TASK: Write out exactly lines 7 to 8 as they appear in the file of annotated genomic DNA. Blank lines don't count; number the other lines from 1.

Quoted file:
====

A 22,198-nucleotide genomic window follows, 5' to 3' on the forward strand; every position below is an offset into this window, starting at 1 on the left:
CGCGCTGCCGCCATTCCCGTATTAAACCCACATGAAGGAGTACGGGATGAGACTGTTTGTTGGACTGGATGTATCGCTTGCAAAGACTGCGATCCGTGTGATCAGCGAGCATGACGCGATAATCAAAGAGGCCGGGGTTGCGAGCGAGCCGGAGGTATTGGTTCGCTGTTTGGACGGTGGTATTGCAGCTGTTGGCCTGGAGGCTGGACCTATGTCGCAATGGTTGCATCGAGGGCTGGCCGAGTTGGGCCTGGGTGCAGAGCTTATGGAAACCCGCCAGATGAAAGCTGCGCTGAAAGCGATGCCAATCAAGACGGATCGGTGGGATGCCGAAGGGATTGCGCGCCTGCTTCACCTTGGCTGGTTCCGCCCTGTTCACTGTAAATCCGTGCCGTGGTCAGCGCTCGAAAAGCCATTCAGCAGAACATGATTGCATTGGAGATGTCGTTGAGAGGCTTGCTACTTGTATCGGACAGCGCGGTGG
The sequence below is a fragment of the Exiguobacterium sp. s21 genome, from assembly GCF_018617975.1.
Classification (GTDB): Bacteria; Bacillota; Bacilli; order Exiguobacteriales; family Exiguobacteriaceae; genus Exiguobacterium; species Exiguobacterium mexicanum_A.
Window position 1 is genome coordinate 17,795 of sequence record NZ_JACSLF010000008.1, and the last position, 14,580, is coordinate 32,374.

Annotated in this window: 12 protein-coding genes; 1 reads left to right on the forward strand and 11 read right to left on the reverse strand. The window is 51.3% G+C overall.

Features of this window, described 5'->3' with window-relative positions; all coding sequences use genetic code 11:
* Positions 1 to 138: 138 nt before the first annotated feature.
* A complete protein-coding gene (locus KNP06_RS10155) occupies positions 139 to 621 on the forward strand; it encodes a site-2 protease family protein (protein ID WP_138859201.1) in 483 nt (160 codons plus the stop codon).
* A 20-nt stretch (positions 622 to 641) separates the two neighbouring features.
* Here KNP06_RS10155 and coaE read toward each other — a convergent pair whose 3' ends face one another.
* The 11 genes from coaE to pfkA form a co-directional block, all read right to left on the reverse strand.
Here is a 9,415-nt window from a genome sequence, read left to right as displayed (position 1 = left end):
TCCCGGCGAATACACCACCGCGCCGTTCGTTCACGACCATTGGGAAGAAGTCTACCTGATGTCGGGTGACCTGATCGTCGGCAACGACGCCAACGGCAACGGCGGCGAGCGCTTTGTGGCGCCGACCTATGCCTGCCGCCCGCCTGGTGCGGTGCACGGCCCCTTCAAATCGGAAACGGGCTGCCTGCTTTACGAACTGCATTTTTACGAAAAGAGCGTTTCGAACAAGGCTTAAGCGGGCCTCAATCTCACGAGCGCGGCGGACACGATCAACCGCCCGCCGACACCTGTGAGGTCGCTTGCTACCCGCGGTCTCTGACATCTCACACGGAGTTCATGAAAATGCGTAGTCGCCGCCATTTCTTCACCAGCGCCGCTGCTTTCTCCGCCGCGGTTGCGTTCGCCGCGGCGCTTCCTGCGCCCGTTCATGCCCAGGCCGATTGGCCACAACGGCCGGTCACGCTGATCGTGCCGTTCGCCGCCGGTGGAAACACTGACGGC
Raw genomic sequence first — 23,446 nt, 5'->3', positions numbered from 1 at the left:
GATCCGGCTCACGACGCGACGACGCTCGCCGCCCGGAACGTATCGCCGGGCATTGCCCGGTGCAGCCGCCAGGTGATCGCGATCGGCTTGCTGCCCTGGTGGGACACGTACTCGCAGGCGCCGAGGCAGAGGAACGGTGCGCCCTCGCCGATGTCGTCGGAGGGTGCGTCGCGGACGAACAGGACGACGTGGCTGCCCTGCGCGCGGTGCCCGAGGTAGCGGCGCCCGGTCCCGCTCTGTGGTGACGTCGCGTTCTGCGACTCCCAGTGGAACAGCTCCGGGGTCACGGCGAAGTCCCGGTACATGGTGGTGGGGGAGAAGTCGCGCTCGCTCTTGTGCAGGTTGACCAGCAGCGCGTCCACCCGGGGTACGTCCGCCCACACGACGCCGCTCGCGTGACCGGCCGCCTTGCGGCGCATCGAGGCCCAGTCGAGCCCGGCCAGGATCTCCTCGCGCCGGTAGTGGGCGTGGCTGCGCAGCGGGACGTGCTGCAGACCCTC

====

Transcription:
Features of this window, described 5'->3' with window-relative positions; all coding sequences use genetic code 11:
* Positions 1 to 138: 138 nt before the first annotated feature.